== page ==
TOWNSVILLE’S three major golf courses – Tropics, Rowes Bay and Townsville – certainly felt the full brunt of the monsoonal rains that lashed north Queensland in early February.
The major rain event dished up varying levels of damage with Tropics Golf Club being the least affected.
They had a number of holes open for play just days after the deluge, but at Rowes Bay Golf Club it was bad.
It was heartbreaking to see fairways under water, but there was some good fortune with the putting surfaces remaining above the water level.
Unfortunately, the 125-year-old Townsville Gold Club, Queensland oldest golf club, wasn’t as lucky.
As much as two metres of water covered the course and the clubhouse was severely damaged when water poured through the roof, flooding clubhouse, pro shop and men’s locker room.
The members’ cart storage area too had a significant amount of water through it.
Townville Golf Club’s general manager Mitch Bligh told Inside Golf on February 8 he didn’t know when the course would reopen for play.
“The greenkeeper, Jason Forster, said with luck and no more rain we may have some holes open in three weeks (early March),” he said.
“We had five brand-new holes under construction and all of them were under water.
“We haven’t been able to inspect them, but we do know one of the new greens was washed down the Ross River and one of the new tees beside it went as well.
“They have gone down the river somewhere.
“One of the holes completed in 2015-16 is completely destroyed as far as we know.”
Insurance assessors spent a day inspecting the clubhouse damage.
“We had water come through the roof of the clubhouse and all the carpets have to come up,” Blight said.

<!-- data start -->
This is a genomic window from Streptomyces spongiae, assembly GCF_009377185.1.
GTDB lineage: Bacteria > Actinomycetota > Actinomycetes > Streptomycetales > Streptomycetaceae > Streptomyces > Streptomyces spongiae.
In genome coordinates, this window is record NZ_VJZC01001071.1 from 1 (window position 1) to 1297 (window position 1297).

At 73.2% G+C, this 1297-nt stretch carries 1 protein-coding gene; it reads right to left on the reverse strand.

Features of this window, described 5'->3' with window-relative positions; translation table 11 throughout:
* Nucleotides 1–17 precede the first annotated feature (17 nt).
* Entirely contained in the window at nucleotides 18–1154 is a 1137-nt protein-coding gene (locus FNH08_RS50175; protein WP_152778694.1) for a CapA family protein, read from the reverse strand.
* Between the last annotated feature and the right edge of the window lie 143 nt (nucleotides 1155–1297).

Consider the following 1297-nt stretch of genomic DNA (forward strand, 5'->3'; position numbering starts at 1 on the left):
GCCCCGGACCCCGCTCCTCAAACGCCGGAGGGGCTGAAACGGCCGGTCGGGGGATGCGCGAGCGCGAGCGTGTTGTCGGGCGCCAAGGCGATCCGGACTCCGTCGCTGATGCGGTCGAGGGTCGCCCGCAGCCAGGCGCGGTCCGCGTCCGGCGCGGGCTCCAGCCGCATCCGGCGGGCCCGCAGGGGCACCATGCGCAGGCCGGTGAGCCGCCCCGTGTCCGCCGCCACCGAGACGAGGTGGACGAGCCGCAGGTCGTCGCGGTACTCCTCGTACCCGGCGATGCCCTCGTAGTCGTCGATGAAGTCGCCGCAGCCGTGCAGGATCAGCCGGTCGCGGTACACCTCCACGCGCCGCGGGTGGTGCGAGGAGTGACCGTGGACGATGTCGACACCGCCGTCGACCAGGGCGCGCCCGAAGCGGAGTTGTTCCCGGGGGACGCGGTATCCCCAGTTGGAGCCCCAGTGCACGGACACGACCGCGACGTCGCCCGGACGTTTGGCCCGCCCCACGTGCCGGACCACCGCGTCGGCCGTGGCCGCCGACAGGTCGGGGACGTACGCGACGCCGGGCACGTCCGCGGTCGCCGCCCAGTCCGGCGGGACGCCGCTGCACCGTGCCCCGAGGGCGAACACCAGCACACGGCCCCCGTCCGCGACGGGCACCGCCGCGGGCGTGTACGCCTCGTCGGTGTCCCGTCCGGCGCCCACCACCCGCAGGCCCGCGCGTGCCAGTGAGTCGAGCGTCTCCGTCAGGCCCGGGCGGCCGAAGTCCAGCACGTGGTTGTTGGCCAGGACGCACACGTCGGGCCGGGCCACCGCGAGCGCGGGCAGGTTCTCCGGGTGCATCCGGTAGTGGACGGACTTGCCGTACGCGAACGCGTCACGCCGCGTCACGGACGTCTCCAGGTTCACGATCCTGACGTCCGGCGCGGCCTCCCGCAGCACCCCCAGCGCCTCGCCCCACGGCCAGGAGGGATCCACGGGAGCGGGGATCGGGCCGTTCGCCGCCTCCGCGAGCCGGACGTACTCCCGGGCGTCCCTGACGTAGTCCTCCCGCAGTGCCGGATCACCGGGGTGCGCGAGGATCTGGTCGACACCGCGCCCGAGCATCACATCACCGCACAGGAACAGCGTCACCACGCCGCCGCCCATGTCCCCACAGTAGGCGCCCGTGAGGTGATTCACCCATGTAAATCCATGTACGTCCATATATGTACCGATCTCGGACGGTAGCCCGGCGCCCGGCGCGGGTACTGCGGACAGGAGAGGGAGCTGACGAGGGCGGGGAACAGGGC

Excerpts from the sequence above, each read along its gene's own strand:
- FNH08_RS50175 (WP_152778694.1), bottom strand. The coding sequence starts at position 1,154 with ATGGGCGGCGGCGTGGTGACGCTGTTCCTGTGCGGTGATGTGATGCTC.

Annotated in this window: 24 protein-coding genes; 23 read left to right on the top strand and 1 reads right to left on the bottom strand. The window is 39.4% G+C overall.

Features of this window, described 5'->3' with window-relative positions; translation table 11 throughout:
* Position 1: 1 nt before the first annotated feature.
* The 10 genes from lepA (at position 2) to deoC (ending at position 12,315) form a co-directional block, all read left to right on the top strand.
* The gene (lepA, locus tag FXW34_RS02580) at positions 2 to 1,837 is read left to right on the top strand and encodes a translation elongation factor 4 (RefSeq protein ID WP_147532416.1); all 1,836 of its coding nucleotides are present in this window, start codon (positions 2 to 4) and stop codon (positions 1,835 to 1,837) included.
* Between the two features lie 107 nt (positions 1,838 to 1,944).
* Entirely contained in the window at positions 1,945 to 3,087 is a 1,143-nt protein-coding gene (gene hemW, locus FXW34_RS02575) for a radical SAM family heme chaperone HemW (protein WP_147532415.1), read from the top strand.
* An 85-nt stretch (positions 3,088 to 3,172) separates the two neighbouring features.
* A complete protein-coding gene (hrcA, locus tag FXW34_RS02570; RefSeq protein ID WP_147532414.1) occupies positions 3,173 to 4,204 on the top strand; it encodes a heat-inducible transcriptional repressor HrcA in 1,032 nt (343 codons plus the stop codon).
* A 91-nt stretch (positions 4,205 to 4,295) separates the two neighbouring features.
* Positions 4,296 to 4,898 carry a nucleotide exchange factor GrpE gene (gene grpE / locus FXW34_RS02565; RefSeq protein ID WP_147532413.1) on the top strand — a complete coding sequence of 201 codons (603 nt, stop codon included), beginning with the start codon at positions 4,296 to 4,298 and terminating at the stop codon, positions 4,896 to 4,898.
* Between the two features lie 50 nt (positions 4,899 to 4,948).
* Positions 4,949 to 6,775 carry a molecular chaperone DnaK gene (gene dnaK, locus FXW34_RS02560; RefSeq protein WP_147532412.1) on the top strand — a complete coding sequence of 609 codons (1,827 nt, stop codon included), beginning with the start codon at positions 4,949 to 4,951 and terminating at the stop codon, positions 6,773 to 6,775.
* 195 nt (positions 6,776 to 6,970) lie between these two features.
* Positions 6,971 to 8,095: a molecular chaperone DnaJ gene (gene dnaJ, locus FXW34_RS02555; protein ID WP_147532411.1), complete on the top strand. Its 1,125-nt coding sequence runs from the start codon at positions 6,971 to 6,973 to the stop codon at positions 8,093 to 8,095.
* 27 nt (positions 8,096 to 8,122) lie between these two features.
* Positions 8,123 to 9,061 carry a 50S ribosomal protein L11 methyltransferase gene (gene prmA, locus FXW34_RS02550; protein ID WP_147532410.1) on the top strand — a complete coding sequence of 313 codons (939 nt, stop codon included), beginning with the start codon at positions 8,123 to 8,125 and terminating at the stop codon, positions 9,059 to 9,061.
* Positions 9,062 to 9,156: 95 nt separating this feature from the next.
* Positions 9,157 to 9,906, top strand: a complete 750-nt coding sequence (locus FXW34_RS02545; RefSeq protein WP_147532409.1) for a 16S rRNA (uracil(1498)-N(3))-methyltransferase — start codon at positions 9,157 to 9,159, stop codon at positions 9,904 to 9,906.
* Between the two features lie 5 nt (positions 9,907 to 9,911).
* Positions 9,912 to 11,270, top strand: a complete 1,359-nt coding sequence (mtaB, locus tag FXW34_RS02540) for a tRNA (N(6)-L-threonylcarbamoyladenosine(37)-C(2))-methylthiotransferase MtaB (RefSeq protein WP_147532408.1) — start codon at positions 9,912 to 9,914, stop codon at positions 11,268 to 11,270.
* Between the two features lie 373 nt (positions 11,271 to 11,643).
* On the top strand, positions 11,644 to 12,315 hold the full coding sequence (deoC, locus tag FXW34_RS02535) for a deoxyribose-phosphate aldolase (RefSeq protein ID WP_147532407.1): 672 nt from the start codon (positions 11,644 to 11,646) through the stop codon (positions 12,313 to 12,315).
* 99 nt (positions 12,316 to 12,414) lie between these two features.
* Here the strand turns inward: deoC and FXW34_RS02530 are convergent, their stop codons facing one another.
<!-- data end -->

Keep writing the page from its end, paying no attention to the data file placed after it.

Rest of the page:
“There was between 1-1.5m of water come through the bottom level of the clubhouse. The pro shop and men’s locker room will have to be rebuilt.”
Still, Bligh remains positive the club will be back on its feet soon.
“It’s heartbreaking but these things test us and we move forward and away we go again,” he said.
“The community of Townsville has been fantastic through this ordeal and the members of club have been nothing short of superb.
“We have a big job ahead of us, but everyone is positive.
Jason Forster (head greenkeeper) has had volunteers from Brisbane, Cairns and different areas come and give us a hand.
“They are sending teams up from all over the place to help us so that is great news for the club.”
Meanwhile, Townsville GC’s staff has been out in the community helping the clean-up and removing destroyed furniture.
“Today our course staff and bobcat was working tirelessly helping residents in the nearby streets,” Bligh said.
“We have a big challenge ahead, but we as a club are ready to tackle anything put in front of us.
“Any assistance from the golfing community and groups would be greatly appreciated.”
Meanwhile, over at Rowes Bay Golf Club it’s slightly better news.
“It’s heartbreaking to see the course under water, but we are lucky our greens haven’t gone under and the clubhouse and pro shop is fine,” general manager Gary Toplis said.